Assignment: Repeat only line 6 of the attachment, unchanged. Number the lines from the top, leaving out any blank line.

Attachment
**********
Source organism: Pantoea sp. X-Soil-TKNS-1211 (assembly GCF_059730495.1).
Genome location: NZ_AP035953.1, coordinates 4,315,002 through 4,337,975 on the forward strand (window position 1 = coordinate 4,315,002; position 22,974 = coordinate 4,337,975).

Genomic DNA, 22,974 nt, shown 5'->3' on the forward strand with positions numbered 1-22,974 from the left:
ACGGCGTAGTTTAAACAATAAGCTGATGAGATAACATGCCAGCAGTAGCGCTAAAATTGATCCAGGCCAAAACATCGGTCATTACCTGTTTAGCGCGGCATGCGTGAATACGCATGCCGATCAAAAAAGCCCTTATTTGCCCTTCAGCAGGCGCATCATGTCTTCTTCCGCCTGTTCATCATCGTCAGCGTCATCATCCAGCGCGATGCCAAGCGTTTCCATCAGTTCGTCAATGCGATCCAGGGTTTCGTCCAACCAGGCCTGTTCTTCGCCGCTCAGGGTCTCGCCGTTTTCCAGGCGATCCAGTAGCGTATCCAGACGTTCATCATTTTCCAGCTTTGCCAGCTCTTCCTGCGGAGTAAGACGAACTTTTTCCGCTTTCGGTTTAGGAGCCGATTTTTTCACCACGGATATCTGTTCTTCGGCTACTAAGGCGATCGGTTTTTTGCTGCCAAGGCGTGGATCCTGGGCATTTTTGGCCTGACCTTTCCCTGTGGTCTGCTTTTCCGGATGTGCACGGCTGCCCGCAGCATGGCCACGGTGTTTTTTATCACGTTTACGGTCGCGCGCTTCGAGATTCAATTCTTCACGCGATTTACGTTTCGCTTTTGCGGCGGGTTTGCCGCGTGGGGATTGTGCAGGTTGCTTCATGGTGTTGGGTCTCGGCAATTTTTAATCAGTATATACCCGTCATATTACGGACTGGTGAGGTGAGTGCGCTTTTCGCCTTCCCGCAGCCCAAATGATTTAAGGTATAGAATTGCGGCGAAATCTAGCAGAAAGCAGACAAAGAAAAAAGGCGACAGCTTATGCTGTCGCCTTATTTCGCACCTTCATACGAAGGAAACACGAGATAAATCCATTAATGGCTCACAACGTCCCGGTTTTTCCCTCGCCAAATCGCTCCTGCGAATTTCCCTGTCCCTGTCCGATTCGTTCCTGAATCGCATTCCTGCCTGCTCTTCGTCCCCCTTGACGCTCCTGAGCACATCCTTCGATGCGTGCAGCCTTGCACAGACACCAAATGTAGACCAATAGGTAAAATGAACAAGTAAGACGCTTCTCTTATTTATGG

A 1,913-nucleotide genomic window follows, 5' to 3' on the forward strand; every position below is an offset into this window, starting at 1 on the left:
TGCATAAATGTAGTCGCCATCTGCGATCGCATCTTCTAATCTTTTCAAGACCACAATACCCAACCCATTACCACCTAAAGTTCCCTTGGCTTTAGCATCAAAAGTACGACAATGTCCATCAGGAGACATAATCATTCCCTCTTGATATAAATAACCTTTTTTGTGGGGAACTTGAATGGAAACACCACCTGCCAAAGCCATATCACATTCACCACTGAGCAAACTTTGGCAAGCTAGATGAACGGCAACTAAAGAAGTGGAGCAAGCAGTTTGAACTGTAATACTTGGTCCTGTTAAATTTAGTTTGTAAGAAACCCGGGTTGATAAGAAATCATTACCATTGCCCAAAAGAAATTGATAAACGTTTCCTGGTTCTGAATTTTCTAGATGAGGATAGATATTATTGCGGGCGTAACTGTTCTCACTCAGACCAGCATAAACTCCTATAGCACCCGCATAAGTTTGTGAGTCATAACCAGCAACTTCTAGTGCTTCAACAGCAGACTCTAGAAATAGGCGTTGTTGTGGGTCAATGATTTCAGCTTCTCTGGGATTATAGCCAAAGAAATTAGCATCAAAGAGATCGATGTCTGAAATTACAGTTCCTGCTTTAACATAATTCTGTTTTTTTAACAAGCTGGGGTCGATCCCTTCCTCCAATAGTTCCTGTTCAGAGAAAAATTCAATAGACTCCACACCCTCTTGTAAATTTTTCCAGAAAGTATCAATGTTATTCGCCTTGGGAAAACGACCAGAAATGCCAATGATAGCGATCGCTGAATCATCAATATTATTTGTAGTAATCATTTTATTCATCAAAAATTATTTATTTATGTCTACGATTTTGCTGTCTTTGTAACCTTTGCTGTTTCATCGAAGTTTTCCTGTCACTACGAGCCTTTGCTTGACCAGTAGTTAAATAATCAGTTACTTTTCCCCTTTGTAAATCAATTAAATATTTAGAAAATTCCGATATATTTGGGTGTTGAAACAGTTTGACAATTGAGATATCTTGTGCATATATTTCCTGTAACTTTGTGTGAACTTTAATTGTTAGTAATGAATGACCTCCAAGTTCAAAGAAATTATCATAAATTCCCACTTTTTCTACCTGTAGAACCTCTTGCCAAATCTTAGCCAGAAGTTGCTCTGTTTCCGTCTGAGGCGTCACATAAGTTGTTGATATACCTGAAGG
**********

TGCATAAATGTAGTCGCCATCTGCGATCGCATCTTCTAATCTTTTCAAGACCACAATACCCAACCCATTACCACCTAAAGTTCCCTTGGCTTTAGCATCAAAAGTACGACAATGTCCATCAGGAGACATAATCATTCCCTCTTGATATAAATAACCTTTTTTGTGGGGAACTTGAATGGAAACACCACCTGCCAAAGCCATATCACATTCACCACTGAGCAAACTTTGGCAAGCTAGATGAACGGCAACTAAAGAAGTGGAGCAAGCAGTTTGAACTGTAATACTTGGTCCTGTTAAATTTAGTTTGTAAGAAACCCGGGTTGATAAGAAATCATTACCATTGCCCAAAAGAAATTGATAAACGTTTCCTGGTTCTGAATTTTCTAGATGAGGATAGATATTATTGCGGGCGTAACTGTTCTCACTCAGACCAGCATAAACTCCTATAGCACCCGCATAAGTTTGTGAGTCATAACCAGCAACTTCTAGTGCTTCAACAGCAGACTCTAGAAATAGGCGTTGTTGTGGGTCAATGATTTCAGCTTCTCTGGGATTATAGCCAAAGAAATTAGCATCAAAGAGATCGATGTCTGAAATTACAGTTCCTGCTTTAACATAATTCTGTTTTTTTAACAAGCTGGGGTCGATCCCTTCCTCCAATAGTTCCTGTTCAGAGAAAAATTCAATAGACTCCACACCCTCTTGTAAATTTTTCCAGAAAGTATCAATGTTATTCGCCTTGGGAAAACGACCAGAAATGCCAATGATAGCGATCGCTGAATCATCAATATTATTTGTAGTAATCATTTTATTCATCAAAAATTATTTATTTATGTCTACGATTTTGCTGTCTTTGTAACCTTTGCTGTTTCATCGAAGTTTTCCTGTCACTACGAGCCTTTGCTTGACCAGTAGTTAAATAATCAGTTACTTTTCCCCTTTGTAAATCAATTAAATATTTAGAAAATTCCGATATATTTGGGTGTTGAAACAGTTTGACAATTGAGATATCTTGTGCATATATTTCCTGTAACTTTGTGTGAACTTTAATTGTTAGTAATGAATGACCTCCAAGTTCAAAGAAATTATCATAAATTCCCACTTTTTCTACCTGTAGAACCTCTTGCCAAATCTTAGCCAGAAGTTGCTCTGTTTCCGTCTGAGGCGTCACATAAGTTGTTGATATACCTGAAGG